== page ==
I hear a lot of companies toss it around – a buzz word like “web 2.0” and “organic.” Think you’re transparent? Call me crazy, but the following things mean “transparent” to me:
Total access to numbers and data
Public punishment and public reward
Open doors (or none at all)
No hierarchy, only leadership
Forgiveness, not permission
While company culture stands to benefit from it, transparency may not work for everyone. Apple is doing just fine without it. If you cannot accept the list above, do not pretend to embrace transparency.
If you want to connect with your audience, you must share a room with your audience. You must get up on stage and entertain. Campaigning politicians and rock stars learned this a long time ago. Beyond entertainment alone, a successful live performance can communitize the audience around your personal brand. Everyone sharing a room together will feel apart of a big family, a family with your surname. Audience applause and energy are contagious; spread adoration for you and your product by collecting or streaming as many fans as possible into one room.
Unlike Netflix’s Reed Hastings, Steve Jobs never hid behind the veil of a press release or blog post. He stood on stage, fielded questions without fear, and put on a live show. I am convinced Apple succeeded on the foundations of its audience’s oohs and aahs at these keynote events. I am convinced Apple advanced forward because Steve Jobs knew how to put on a show. The collective power of audience intrigue spreads like a virus, and that intrigue can only be fostered in person and en masse.
If you want to build a brand, learn to overcome stage fright and put on a great show. This goes for anyone trying to make an impression on the market or on the world. You must show your face to the crowd.
Side note: one of the best live performances I’ve ever seen in person happens every Sunday night in Santa Monica. If you haven’t already, all Angelinos you must check out The Toledo Show – a “Cabaret Funk” band that performs every Sunday night 9pm at the classic Harvelle’s. $10 cover, two-part set until around 1am, totally worth every minute. The new definition of “cool.” Thank you, Adam Speas, for introducing it to me.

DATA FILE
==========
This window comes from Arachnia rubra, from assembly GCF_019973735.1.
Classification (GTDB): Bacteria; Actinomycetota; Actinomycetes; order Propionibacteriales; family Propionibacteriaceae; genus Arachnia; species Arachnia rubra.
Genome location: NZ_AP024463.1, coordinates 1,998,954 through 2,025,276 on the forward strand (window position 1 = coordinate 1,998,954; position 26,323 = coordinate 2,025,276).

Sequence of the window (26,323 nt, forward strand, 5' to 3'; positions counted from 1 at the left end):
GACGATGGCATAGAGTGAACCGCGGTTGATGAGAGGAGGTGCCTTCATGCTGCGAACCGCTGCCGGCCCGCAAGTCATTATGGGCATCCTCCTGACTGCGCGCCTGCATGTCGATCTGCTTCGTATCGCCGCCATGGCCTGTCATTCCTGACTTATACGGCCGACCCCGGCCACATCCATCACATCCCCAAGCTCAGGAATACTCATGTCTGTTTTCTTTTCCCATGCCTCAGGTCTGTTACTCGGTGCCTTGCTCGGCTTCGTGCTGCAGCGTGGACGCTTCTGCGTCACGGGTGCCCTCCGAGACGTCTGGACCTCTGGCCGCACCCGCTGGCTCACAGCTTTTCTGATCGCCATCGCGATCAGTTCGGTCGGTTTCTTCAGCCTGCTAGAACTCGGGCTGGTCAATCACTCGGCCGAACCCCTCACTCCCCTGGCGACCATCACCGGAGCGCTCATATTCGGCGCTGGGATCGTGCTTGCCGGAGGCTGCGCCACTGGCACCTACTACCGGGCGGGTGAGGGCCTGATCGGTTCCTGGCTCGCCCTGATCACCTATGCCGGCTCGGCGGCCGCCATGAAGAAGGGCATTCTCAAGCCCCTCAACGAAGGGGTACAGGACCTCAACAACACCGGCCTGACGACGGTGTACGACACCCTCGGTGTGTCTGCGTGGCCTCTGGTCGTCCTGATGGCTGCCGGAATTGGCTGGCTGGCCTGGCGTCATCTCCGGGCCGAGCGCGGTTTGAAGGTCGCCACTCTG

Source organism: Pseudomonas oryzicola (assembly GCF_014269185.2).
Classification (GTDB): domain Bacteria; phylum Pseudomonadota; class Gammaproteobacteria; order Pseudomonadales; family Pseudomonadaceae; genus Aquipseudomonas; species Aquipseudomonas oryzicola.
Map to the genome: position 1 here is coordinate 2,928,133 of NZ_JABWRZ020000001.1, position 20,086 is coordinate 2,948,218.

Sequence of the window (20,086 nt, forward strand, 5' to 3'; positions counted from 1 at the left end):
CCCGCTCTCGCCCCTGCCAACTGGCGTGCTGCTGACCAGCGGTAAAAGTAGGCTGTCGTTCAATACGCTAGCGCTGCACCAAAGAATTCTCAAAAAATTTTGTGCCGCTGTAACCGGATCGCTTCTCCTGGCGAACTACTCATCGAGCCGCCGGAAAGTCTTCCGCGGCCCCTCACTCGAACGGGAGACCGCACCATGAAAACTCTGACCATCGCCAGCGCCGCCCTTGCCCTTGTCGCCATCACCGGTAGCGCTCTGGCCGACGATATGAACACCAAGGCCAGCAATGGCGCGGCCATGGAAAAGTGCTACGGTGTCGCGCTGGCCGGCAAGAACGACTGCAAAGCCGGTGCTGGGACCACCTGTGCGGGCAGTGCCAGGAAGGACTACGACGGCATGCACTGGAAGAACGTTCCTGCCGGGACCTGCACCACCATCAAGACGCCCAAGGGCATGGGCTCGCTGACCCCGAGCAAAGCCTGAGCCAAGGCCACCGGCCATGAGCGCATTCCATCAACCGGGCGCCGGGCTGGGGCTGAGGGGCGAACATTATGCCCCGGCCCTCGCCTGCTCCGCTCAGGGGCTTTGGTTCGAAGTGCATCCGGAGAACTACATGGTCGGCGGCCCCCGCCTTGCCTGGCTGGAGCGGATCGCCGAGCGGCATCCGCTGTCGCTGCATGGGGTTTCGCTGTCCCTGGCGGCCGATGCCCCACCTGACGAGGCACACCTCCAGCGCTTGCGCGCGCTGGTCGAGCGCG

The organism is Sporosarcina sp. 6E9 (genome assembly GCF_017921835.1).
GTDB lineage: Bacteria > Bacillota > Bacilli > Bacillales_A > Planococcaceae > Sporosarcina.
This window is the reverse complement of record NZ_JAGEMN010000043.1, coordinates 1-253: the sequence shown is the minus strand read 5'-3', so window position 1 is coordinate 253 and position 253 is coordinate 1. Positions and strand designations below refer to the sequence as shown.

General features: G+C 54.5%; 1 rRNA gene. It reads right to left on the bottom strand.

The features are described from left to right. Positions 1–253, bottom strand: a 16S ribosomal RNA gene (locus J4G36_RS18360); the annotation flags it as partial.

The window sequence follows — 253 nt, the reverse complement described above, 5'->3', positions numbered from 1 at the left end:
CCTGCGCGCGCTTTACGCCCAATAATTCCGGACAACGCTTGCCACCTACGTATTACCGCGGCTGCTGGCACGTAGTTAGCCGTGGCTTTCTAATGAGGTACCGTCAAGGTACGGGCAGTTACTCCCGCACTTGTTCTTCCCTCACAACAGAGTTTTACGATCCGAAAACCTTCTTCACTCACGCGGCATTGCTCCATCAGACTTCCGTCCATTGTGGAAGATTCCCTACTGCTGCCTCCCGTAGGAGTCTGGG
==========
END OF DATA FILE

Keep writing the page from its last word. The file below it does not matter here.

Thank you for empowering the arts, challenging the competition, and never giving up. You were, without question, the decade’s great visionary, artist, teacher, and leader. You gave your life to your work and to the world. I have learned a lot from you and will no doubt continue to do so as your legacy lives on. Rest in peace.
For my readers who are not plugged into tech news every waking minute, here is a quick overview of Apple’s keynote this morning. No big surprises in Cupertino today:
No iPhone 5 yet, mostly performance enhancements: improved processing (A5 chip, 2x faster than before), graphics (dual-core, 7x faster than before), battery life, and download speeds (14.4 MBps).
Improved camera: eight megapixel, 3264 x 2448 resolution, 73% more light, faster capture speed, Hybrid IR filter for more accurate color and uniformity, sharper lens elements, wider aperture, face detection, and better white balance.
1080p HD video camera with image stabilization, noise reduction.